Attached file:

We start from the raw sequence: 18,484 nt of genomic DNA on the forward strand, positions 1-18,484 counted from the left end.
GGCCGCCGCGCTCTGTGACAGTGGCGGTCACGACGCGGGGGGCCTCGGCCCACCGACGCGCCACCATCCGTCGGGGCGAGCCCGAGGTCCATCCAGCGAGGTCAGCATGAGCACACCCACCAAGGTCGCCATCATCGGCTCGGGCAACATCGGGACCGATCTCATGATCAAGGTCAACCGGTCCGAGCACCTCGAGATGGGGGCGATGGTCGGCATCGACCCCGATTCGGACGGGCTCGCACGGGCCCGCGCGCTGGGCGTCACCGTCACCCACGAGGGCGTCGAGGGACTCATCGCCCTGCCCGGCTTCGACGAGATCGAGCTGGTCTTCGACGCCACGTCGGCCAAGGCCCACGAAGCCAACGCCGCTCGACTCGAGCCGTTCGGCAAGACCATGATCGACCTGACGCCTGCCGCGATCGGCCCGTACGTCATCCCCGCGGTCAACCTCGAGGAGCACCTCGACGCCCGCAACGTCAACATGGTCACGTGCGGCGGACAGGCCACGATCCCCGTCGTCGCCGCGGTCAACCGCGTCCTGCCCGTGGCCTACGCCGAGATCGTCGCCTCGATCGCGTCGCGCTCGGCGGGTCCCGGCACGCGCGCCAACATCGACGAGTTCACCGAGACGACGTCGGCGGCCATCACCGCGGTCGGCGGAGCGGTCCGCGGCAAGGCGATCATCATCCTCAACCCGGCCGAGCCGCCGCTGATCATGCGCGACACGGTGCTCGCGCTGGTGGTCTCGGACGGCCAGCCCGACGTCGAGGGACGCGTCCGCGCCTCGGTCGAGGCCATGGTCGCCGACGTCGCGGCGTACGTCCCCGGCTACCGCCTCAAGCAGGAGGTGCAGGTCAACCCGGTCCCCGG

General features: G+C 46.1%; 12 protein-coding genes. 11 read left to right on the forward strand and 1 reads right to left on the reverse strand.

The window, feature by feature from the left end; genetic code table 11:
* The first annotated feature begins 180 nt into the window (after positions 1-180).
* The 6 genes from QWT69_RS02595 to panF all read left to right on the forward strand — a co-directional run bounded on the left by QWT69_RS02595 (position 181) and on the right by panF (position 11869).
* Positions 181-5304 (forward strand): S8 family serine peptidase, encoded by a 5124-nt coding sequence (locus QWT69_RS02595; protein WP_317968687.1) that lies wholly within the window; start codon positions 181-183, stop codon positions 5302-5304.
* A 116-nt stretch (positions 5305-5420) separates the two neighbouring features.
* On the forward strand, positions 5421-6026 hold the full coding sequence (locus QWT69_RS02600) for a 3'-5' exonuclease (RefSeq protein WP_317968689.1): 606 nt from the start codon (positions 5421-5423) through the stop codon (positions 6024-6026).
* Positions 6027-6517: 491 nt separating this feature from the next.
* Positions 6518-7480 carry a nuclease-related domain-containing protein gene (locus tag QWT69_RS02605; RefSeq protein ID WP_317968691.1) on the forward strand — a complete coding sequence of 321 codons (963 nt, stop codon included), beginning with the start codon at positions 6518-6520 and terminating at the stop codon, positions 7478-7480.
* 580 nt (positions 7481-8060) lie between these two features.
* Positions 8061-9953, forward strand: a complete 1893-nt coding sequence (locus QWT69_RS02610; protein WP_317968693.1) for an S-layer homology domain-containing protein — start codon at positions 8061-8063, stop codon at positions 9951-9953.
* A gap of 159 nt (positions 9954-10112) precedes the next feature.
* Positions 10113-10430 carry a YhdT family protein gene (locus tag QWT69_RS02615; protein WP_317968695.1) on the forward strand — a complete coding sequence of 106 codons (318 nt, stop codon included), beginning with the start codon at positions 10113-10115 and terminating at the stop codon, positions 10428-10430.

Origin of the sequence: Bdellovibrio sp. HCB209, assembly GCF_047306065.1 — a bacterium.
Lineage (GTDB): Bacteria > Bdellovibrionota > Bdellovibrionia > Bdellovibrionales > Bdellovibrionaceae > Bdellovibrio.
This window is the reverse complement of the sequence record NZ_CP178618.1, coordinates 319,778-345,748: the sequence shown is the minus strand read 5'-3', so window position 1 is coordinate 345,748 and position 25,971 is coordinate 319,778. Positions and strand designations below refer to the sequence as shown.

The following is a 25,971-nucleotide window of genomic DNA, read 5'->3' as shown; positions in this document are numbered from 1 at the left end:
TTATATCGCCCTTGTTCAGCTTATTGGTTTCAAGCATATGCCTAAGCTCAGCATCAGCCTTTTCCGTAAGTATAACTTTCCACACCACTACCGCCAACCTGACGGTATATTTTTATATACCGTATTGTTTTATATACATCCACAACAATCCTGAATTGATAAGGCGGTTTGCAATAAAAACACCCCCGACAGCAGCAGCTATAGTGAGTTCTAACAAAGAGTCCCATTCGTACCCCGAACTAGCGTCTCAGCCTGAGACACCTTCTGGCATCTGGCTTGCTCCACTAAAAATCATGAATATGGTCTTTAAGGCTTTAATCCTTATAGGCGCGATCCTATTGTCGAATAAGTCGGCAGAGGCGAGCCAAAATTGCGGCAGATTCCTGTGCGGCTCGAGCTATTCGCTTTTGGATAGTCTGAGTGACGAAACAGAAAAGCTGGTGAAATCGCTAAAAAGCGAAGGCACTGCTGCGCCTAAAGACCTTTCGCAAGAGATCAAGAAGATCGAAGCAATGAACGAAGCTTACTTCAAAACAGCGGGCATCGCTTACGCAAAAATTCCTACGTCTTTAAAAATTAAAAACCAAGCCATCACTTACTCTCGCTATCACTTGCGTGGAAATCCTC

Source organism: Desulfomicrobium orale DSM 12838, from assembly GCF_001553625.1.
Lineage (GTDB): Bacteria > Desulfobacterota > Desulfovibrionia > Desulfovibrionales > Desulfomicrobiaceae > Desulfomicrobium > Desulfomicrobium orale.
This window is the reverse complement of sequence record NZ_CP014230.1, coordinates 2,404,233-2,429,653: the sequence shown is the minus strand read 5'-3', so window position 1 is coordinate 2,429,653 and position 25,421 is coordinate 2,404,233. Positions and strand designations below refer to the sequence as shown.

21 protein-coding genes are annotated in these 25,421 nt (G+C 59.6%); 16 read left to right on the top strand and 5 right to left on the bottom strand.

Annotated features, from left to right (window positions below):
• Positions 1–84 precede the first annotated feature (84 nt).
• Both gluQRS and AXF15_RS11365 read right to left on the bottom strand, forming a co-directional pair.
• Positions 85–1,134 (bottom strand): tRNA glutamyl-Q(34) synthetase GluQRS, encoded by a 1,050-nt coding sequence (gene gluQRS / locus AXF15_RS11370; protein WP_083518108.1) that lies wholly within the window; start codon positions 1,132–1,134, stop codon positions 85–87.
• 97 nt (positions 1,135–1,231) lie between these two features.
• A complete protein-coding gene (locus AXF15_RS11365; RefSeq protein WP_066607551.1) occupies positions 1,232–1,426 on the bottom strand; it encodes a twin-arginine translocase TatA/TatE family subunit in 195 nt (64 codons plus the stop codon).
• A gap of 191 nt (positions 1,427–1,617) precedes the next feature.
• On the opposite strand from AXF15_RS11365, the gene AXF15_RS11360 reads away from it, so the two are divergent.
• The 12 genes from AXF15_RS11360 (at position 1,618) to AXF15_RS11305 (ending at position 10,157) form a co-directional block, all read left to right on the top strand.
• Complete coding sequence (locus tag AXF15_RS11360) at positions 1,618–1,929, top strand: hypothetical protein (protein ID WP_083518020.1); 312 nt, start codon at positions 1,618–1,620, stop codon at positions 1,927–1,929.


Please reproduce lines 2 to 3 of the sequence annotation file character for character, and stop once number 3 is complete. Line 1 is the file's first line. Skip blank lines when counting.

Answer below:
GGCCGCCGCGCTCTGTGACAGTGGCGGTCACGACGCGGGGGGCCTCGGCCCACCGACGCGCCACCATCCGTCGGGGCGAGCCCGAGGTCCATCCAGCGAGGTCAGCATGAGCACACCCACCAAGGTCGCCATCATCGGCTCGGGCAACATCGGGACCGATCTCATGATCAAGGTCAACCGGTCCGAGCACCTCGAGATGGGGGCGATGGTCGGCATCGACCCCGATTCGGACGGGCTCGCACGGGCCCGCGCGCTGGGCGTCACCGTCACCCACGAGGGCGTCGAGGGACTCATCGCCCTGCCCGGCTTCGACGAGATCGAGCTGGTCTTCGACGCCACGTCGGCCAAGGCCCACGAAGCCAACGCCGCTCGACTCGAGCCGTTCGGCAAGACCATGATCGACCTGACGCCTGCCGCGATCGGCCCGTACGTCATCCCCGCGGTCAACCTCGAGGAGCACCTCGACGCCCGCAACGTCAACATGGTCACGTGCGGCGGACAGGCCACGATCCCCGTCGTCGCCGCGGTCAACCGCGTCCTGCCCGTGGCCTACGCCGAGATCGTCGCCTCGATCGCGTCGCGCTCGGCGGGTCCCGGCACGCGCGCCAACATCGACGAGTTCACCGAGACGACGTCGGCGGCCATCACCGCGGTCGGCGGAGCGGTCCGCGGCAAGGCGATCATCATCCTCAACCCGGCCGAGCCGCCGCTGATCATGCGCGACACGGTGCTCGCGCTGGTGGTCTCGGACGGCCAGCCCGACGTCGAGGGACGCGTCCGCGCCTCGGTCGAGGCCATGGTCGCCGACGTCGCGGCGTACGTCCCCGGCTACCGCCTCAAGCAGGAGGTGCAGGTCAACCCGGTCCCCGG

General features: G+C 46.1%; 12 protein-coding genes. 11 read left to right on the forward strand and 1 reads right to left on the reverse strand.